Morrison v. SocolofskyAnnotate this Case
600 P.2d 121 (1979)
Lewis F. MORRISON and Rena P. Morrison, Plaintiffs-Appellees, v. Emanuel SOCOLOFSKY and Katherine Socolofsky, Defendants-Appellants.
Colorado Court of Appeals, Div. II.
September 6, 1979.
Kochenburger & Smith, John E. Kochenburger, Darryl L. Farrington, Fort Collins, for plaintiffs-appellees.
*122 Beatty & Hale, James D. Beatty, Raymond S. Hale, Fort Collins, for defendants-appellants.
ENOCH, Chief Judge.
Defendants appeal from a declaratory judgment that language in a warranty deed reserving "oil, gas and other minerals" did not operate to reserve gravel on the property. We affirm.
In 1953, Fred C. Kluver deeded the farmland in question to defendants, reserving for himself a life estate consisting of the right to remove gravel for his own use. In 1954 defendants conveyed the land to intermediate purchasers, the Bakers, by warranty deed. This deed expressly reserved to defendants "an undivided one-half of all oil, gas and other minerals underlying the premises with the right to enter ... for exploration and removal ...."
In 1959, the Bakers conveyed the property to other intermediate purchasers, reserving to themselves for 10 years one-half of the unreserved oil, gas and other mineral rights, and "reserving unto Fred C. Kluver the right to remove gravel for his own use." The land was conveyed finally to plaintiffs in 1963, "subject to oil reservations of record and the right of Fred C. Kluver to remove gravel."
Plaintiffs brought this action to determine who owned the rights to the gravel on the property because Kluver's life estate had terminated. Defendants asserted that by their 1954 reservation they had reserved the gravel for themselves as part of the "oil, gas and other minerals." After listening to extensive testimony, the court found that the 1954 reservation in the deed to Baker did not include the right to gravel deposits. Therefore, the court declared that plaintiffs, as successor grantees, owned the gravel rights.
Defendants contend that the court erred in admitting evidence from the mining and commercial marketplace on the scope and meaning of the term "mineral." We find no error.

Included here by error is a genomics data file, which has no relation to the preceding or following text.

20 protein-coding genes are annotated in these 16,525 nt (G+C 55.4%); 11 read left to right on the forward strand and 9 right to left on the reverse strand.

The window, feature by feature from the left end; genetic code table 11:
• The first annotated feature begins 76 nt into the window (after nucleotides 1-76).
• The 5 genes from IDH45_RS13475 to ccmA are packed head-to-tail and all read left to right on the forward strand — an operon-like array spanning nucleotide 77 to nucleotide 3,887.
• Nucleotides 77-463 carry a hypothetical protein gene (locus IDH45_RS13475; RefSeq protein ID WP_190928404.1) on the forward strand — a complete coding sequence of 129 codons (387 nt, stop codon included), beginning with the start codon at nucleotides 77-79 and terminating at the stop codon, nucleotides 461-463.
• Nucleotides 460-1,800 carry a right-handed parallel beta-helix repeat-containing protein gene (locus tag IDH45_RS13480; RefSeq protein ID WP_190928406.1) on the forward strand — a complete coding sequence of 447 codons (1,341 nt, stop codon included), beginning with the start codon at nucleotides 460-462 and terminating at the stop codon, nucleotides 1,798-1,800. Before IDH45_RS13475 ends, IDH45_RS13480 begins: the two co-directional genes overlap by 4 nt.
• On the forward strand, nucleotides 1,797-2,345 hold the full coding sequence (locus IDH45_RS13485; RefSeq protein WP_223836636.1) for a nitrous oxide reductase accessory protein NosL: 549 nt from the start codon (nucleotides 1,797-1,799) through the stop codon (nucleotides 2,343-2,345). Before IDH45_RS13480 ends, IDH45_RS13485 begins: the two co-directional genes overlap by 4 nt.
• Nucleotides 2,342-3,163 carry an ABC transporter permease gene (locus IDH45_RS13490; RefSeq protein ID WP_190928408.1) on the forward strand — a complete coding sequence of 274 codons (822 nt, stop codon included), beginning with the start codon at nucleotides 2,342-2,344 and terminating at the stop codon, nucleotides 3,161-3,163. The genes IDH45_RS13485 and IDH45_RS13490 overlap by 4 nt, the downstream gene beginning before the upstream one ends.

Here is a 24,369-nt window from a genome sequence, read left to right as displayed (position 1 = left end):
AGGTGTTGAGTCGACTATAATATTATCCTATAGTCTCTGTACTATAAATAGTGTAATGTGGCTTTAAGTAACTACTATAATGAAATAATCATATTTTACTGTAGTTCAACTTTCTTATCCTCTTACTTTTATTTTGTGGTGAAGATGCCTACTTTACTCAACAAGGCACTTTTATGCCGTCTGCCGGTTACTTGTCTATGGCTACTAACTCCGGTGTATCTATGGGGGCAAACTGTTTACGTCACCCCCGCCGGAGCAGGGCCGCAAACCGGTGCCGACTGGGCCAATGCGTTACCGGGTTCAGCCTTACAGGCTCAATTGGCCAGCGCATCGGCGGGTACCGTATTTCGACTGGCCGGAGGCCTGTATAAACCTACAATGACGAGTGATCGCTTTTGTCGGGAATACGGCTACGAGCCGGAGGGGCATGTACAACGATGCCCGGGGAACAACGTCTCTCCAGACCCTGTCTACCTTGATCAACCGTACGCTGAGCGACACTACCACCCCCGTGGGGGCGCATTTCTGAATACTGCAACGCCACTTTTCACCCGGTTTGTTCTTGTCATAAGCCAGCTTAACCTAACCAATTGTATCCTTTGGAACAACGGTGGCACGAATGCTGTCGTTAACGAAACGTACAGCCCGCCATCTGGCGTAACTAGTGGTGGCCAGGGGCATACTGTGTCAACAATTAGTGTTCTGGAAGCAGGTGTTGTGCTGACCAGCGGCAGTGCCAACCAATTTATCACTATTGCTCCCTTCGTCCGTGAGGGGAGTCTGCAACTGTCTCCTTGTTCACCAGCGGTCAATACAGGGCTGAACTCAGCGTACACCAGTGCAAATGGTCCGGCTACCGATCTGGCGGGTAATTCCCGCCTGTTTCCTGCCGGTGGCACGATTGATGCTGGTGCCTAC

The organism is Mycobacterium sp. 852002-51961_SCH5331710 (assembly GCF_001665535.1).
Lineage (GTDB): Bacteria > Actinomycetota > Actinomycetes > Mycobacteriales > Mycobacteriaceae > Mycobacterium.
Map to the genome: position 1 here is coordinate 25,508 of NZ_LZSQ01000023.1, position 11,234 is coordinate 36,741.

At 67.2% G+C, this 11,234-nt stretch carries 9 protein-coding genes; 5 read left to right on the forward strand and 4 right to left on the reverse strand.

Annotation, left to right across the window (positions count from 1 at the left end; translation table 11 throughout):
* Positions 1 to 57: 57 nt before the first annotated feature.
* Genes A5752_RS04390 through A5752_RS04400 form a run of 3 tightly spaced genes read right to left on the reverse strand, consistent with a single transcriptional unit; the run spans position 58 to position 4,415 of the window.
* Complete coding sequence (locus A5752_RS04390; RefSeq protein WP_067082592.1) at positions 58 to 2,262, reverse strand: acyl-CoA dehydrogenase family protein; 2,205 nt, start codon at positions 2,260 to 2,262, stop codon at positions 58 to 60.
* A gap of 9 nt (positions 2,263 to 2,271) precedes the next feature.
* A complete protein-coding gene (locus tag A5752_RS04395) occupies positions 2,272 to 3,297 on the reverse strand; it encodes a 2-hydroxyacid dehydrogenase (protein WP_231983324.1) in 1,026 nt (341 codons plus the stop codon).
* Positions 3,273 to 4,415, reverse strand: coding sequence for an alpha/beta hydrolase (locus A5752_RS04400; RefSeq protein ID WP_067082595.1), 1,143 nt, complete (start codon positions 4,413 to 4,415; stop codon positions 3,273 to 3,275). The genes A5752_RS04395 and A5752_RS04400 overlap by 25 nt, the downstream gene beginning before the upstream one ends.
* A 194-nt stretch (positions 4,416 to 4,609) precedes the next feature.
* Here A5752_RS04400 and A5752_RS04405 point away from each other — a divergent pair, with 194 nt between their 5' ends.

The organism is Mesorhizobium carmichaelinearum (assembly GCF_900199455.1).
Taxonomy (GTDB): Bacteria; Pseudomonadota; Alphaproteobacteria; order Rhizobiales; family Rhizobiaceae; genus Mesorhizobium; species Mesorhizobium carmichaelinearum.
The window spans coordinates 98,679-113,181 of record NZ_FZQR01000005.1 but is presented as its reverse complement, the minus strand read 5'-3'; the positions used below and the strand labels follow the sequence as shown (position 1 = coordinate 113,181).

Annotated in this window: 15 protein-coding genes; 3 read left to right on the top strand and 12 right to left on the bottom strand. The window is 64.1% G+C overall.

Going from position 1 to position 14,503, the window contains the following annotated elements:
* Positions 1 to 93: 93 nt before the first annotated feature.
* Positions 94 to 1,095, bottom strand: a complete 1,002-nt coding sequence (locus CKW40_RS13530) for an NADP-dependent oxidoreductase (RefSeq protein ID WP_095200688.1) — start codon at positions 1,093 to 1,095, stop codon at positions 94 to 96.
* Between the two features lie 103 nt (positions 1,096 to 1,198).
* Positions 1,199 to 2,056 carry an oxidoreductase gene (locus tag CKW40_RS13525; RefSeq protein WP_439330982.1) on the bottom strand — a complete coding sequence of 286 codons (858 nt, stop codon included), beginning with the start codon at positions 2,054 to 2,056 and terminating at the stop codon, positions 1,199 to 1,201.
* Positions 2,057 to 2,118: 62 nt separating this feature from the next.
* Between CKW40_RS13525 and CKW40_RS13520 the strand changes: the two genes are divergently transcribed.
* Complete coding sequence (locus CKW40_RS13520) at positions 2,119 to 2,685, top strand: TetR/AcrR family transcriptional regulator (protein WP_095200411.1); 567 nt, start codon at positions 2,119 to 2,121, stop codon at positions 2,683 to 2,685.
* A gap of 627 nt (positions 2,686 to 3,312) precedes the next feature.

Plaintiffs premised their action for declaratory relief on the contention that, as a matter of law, gravel was not included under the umbrella of the reservation of "other minerals." The reservation of "all minerals" is inherently ambiguous. United States v. 1,253.14 Acres of Land, 455 F.2d 1177 (10th Cir. 1972). And, in deciding whether, as a matter of law, a particular substance is a "mineral," the applicable test is for the court to determine:
"`what that word means in the vernacular of the mining world, the commercial world and landowners at the time of the grant, and whether the particular substance was so regarded as a mineral....'" Farrell v. Sayre, 129 Colo. 368, 270 P.2d 190 (1954).
It was, therefore, proper for the court to consider maps prepared by the Colorado Geological Survey and the results of test hole drilling undertaken in 1975 on plaintiffs' property. This evidence showed gravel underlying the topsoil of the entire parcel of land such that removal would destroy the surface. It also was proper to consider testimony of a geologist-consultant in the gravel industry and of agricultural lenders and landowners on the common meaning of the term "mineral" at the time of the reservation. On the basis of undisputed testimony, the trial court correctly ruled that at the time of defendants' reservation, the term "mineral" did not, as a matter of law, include gravel. See generally Annot., 95 A.L.R.2d 843.
Defendants also contend that the court disregarded the intent of the parties at the time of the reservation. We do not agree.
Defendants properly contend that the trial court would have a duty to incorporate into the deed and reservation virtually any substance which the parties intended by use of the term "mineral." That would be so even if the substance did not meet any of the criteria set out in Farrell v. Sayre, supra. However, under the evidence presented, the trial court properly determined that the gravel underlying the surface was not within the contemplation of the parties when the "mineral" reservation was written.
*123 In its extensive findings, the trial court determined that Baker purchased the parcel for farming, that defendants knew of his purpose, and that common gravel mining techniques necessitate use of the topsoil or fine dirt, especially where the gravel is extracted for paving purposes. Though in Farrell v. Sayre, supra, the sand and gravel constituted the entire surface of the land, we find no distinction which would dictate a different result here, where the gravel underlies the topsoil of the entire property. Defendants' construction of the reservation could result in the destruction of the land surface and strip away its agricultural usefulness. Cf. Smith v. Moore, 172 Colo. 440, 474 P.2d 794 (1970). (Reservation of right to use of surface as necessary for mining not of sufficient clarity to justify strip mining.)
Under the facts of this case, the court correctly determined that gravel was not reserved in defendants' deed. Therefore, we affirm the judgment.
PIERCE and SMITH, JJ., concur.